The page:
[2010] EWHC 1460 TCC

Gear engaged McGee as ground works contractor at the Westminster Park Plaza Hotel development. The contract incorporated the JCT Trade Contract Terms (TC/C) 2002 edition with Amendment No.1:2003 together with further bespoke amendments. The contract contained a number of conditions precedent. These included clause 4.21 which, as amended, stated:

“If the Trade Contractor makes written application to the Construction Manager that he has incurred or is likely to incur direct loss and/ or expense…then the Construction Manager…shall ascertain the amount of such loss and/or expense…provided always that:

.1 the Trade Contractor’s application shall be made as soon as and in any event not later than two months after it had become, or should reasonably have become apparent to him that the regular progress of the Works or any part thereof has been or was likely to be affected as aforesaid, and such application shall be formally made in writing and fully documented and costed in detail, and it shall be a condition precedent under this clause 4.21.1…that the Trade Contractor has complied fully with all requirements of this clauses [sic] including, for the accordance [sic] of doubt, the said time period of two months.”

McGee made applications for payment, broadly on a monthly basis. The applications included requests for payment of extended preliminary costs associated with delay. More specifically, Application no.18 referred in its summary to a “loss and expense claim” which was “as attached”. Disputes arose between the parties in relation to payments including McGee’s claims for delay and disruption and related loss and expense. Gear referred the issues in dispute to adjudication. These included the proper interpretation and application of the extension for time and delay related loss and expense clauses in the contract. The adjudicator issued a decision broadly in Gear’s favour but found that the condition precedent in clause 4.21 was “devoid of meaning” and of no effect.

Using Part 8, Gear issued proceedings for a declaration that McGee was required to comply with the provisions of clause 4.21 as a condition precedent to its entitlement to make an application for payment of loss and/or expense and/or to have such application ascertained by the Construction Manager. McGee’s position included that conditions precedent should be construed strictly. Therefore, as the words were superficially meaningless, they should not be construed as barring McGee from a legitimate claim, if the application was made outside of the time limits specified.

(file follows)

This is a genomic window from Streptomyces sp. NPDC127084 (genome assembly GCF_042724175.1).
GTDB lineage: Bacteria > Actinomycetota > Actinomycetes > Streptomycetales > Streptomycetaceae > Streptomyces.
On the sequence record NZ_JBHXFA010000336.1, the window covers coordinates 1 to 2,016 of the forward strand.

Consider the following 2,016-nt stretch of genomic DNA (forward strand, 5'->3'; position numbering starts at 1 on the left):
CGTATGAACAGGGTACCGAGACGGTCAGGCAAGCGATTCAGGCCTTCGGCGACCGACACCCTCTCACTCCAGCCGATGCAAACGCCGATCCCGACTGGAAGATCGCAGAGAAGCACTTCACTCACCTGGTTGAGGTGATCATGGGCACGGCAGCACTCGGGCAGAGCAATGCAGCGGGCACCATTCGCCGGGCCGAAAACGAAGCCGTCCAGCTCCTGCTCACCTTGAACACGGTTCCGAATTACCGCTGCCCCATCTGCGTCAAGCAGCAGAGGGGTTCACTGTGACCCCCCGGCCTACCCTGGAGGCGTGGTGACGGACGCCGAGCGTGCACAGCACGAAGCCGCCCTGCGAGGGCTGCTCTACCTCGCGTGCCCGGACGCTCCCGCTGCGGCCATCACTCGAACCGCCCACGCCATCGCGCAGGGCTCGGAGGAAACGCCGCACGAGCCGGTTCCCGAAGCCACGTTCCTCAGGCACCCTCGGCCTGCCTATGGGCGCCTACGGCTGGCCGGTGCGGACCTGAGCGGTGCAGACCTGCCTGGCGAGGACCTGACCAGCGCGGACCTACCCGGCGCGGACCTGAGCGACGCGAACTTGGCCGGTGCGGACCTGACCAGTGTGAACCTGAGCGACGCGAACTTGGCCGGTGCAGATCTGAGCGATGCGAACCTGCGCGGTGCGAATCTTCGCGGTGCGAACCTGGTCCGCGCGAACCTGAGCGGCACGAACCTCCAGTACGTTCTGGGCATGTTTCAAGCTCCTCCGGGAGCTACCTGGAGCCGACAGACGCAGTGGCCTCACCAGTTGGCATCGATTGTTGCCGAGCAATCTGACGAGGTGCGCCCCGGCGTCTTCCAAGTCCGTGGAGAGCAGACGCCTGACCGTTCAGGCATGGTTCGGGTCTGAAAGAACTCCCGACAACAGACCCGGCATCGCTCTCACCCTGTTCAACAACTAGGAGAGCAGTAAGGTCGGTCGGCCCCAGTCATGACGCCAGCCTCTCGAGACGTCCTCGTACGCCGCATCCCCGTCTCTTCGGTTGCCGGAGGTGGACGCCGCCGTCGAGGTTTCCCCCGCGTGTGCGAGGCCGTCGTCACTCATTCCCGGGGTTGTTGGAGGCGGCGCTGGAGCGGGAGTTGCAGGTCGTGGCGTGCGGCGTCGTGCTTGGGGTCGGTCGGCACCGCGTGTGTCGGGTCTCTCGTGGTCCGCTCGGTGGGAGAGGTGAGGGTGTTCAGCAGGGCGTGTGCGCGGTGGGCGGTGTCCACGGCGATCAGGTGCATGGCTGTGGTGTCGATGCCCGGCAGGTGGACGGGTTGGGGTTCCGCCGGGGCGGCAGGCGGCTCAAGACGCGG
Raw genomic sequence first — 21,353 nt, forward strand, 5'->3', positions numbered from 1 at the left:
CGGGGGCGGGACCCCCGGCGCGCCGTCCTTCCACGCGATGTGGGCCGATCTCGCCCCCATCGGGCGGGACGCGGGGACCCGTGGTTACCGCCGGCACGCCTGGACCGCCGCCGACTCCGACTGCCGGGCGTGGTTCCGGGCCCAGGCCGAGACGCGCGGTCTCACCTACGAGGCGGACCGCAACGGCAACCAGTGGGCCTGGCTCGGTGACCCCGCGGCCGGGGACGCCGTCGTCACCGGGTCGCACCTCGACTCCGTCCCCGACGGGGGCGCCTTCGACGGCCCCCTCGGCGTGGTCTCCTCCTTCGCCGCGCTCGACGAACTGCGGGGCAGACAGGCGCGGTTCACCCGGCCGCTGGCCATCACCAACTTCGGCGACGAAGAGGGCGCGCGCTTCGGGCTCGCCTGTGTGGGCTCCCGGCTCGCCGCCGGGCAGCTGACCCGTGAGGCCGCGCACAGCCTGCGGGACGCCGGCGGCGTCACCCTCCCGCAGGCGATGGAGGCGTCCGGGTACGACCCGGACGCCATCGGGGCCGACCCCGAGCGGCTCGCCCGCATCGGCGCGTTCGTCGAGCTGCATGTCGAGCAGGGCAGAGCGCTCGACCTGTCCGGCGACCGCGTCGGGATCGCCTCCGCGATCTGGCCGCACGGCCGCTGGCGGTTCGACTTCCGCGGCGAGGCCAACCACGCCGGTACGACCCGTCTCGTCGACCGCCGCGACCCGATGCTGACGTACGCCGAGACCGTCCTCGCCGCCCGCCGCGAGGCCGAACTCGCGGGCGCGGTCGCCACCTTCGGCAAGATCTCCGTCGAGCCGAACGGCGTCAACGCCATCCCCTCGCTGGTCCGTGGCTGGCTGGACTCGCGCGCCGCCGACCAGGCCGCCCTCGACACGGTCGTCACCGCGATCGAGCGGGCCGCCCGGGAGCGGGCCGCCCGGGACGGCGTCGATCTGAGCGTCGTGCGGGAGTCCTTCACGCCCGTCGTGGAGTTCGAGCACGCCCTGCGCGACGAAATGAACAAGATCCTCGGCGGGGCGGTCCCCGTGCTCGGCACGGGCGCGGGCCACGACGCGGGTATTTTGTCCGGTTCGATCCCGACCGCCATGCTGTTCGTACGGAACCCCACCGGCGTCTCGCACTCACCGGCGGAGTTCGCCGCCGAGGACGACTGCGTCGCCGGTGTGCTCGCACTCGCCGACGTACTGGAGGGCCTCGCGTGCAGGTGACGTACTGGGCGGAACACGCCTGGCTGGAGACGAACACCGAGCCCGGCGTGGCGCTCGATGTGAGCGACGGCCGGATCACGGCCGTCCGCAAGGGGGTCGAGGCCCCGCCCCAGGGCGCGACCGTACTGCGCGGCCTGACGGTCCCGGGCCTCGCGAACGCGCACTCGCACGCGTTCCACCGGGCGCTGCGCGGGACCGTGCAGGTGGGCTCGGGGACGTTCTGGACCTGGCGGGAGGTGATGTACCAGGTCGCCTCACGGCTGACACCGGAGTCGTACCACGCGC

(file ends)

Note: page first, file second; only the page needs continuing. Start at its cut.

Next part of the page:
Mr Justice Akenhead considered that there was a condition precedent. The trigger for the operation of clause 4.21 was the making of the application by the contractor. That application should state that the regular progress is or is likely to be affected by the various matters. Then, whilst there was a need for the construction manager to form an opinion about the claim, the Judge did not see how the forming of that opinion could be part of any precondition. The refusal on the part of the Construction Manager to carry out the ascertainment exercise where there was a justified claim could not in practice be a bar to the Contractor’s entitlement.

The use of the words “provided always that” was important. The Judge held that this type of wording was often the strongest sign that the parties intend there to be a condition precedent. Here as usually, what follows is a qualification and explanation of what is required to enable the preceding requirements or entitlements to materialise. Further, there was nothing particularly difficult or onerous for the contractor in making its application within either the general or specific timetables.

Since the application must state that direct loss and/or expense has been or will be incurred, because the progress of the Works has been or will probably be delayed, the long stop period within which the application must be made is two months after it has become or alternatively should reasonably have become, apparent that the regular progress of the Works or any part was, or was likely to be, affected. This meant the Contractor has the option of making its application at the later of the two alternative stages. Of course, the date when the regular progress of the Works was actually affected may well be later than the date when it became reasonably apparent that the regular progress of the Works was likely to be affected.

The words of the clause were sufficient to establish that the submission of a timely application was a condition precedent to the allowance to the contractor of loss or expense. In other words, the requirement to make a timely application in writing was a precondition to the recovery of loss and/or expense under clause 4.21. The contractor simply had no entitlement to recover such loss or expense unless and until it had made such an application. This was because it was the application which triggers the ascertainment process which leads to the adjustment of the contract sum. That is what the parties had agreed, and the fact that, as had happened here, there was an obvious mistake in the subsub- clause drafting did not change that. The key point was that it was clear what the parties had intended.